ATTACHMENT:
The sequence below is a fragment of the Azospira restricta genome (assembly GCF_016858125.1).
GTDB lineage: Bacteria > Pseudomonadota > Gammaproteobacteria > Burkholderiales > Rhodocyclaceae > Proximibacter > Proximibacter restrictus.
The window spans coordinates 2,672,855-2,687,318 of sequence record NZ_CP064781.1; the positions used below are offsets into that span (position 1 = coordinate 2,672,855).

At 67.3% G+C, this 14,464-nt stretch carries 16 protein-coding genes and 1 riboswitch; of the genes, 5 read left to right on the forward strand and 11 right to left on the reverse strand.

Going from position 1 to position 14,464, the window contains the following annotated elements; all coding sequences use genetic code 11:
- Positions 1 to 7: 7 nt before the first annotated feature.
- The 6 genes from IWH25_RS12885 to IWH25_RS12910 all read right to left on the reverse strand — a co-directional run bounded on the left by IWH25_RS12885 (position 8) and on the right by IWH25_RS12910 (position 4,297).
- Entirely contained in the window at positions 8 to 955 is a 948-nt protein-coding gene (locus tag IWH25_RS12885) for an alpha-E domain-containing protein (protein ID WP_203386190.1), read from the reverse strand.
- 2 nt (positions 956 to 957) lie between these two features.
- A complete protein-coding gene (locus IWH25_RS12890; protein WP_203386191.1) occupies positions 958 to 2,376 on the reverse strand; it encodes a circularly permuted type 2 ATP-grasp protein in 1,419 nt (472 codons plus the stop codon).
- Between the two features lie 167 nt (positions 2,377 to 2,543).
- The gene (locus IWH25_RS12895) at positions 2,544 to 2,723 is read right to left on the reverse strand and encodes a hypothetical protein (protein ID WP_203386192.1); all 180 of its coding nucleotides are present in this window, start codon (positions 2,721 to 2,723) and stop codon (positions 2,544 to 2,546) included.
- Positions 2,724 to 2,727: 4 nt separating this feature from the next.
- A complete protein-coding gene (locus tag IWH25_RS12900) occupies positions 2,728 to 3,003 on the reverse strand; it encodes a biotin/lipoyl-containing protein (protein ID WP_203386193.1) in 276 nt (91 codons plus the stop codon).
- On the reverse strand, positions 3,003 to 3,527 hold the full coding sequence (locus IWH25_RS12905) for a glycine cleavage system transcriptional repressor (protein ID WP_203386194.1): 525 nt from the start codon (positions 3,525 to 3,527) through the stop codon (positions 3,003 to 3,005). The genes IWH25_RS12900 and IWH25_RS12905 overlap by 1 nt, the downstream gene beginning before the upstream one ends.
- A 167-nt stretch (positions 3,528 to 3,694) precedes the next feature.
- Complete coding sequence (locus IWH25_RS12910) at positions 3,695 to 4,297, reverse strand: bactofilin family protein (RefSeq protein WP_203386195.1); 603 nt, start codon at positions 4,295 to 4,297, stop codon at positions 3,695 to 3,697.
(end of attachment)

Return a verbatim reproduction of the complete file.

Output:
The sequence below is a fragment of the Azospira restricta genome (assembly GCF_016858125.1).
GTDB lineage: Bacteria > Pseudomonadota > Gammaproteobacteria > Burkholderiales > Rhodocyclaceae > Proximibacter > Proximibacter restrictus.
The window spans coordinates 2,672,855-2,687,318 of sequence record NZ_CP064781.1; the positions used below are offsets into that span (position 1 = coordinate 2,672,855).

At 67.3% G+C, this 14,464-nt stretch carries 16 protein-coding genes and 1 riboswitch; of the genes, 5 read left to right on the forward strand and 11 right to left on the reverse strand.

Going from position 1 to position 14,464, the window contains the following annotated elements; all coding sequences use genetic code 11:
- Positions 1 to 7: 7 nt before the first annotated feature.
- The 6 genes from IWH25_RS12885 to IWH25_RS12910 all read right to left on the reverse strand — a co-directional run bounded on the left by IWH25_RS12885 (position 8) and on the right by IWH25_RS12910 (position 4,297).
- Entirely contained in the window at positions 8 to 955 is a 948-nt protein-coding gene (locus tag IWH25_RS12885) for an alpha-E domain-containing protein (protein ID WP_203386190.1), read from the reverse strand.
- 2 nt (positions 956 to 957) lie between these two features.
- A complete protein-coding gene (locus IWH25_RS12890; protein WP_203386191.1) occupies positions 958 to 2,376 on the reverse strand; it encodes a circularly permuted type 2 ATP-grasp protein in 1,419 nt (472 codons plus the stop codon).
- Between the two features lie 167 nt (positions 2,377 to 2,543).
- The gene (locus IWH25_RS12895) at positions 2,544 to 2,723 is read right to left on the reverse strand and encodes a hypothetical protein (protein ID WP_203386192.1); all 180 of its coding nucleotides are present in this window, start codon (positions 2,721 to 2,723) and stop codon (positions 2,544 to 2,546) included.
- Positions 2,724 to 2,727: 4 nt separating this feature from the next.
- A complete protein-coding gene (locus tag IWH25_RS12900) occupies positions 2,728 to 3,003 on the reverse strand; it encodes a biotin/lipoyl-containing protein (protein ID WP_203386193.1) in 276 nt (91 codons plus the stop codon).
- On the reverse strand, positions 3,003 to 3,527 hold the full coding sequence (locus IWH25_RS12905) for a glycine cleavage system transcriptional repressor (protein ID WP_203386194.1): 525 nt from the start codon (positions 3,525 to 3,527) through the stop codon (positions 3,003 to 3,005). The genes IWH25_RS12900 and IWH25_RS12905 overlap by 1 nt, the downstream gene beginning before the upstream one ends.
- A 167-nt stretch (positions 3,528 to 3,694) precedes the next feature.
- Complete coding sequence (locus IWH25_RS12910) at positions 3,695 to 4,297, reverse strand: bactofilin family protein (RefSeq protein WP_203386195.1); 603 nt, start codon at positions 4,295 to 4,297, stop codon at positions 3,695 to 3,697.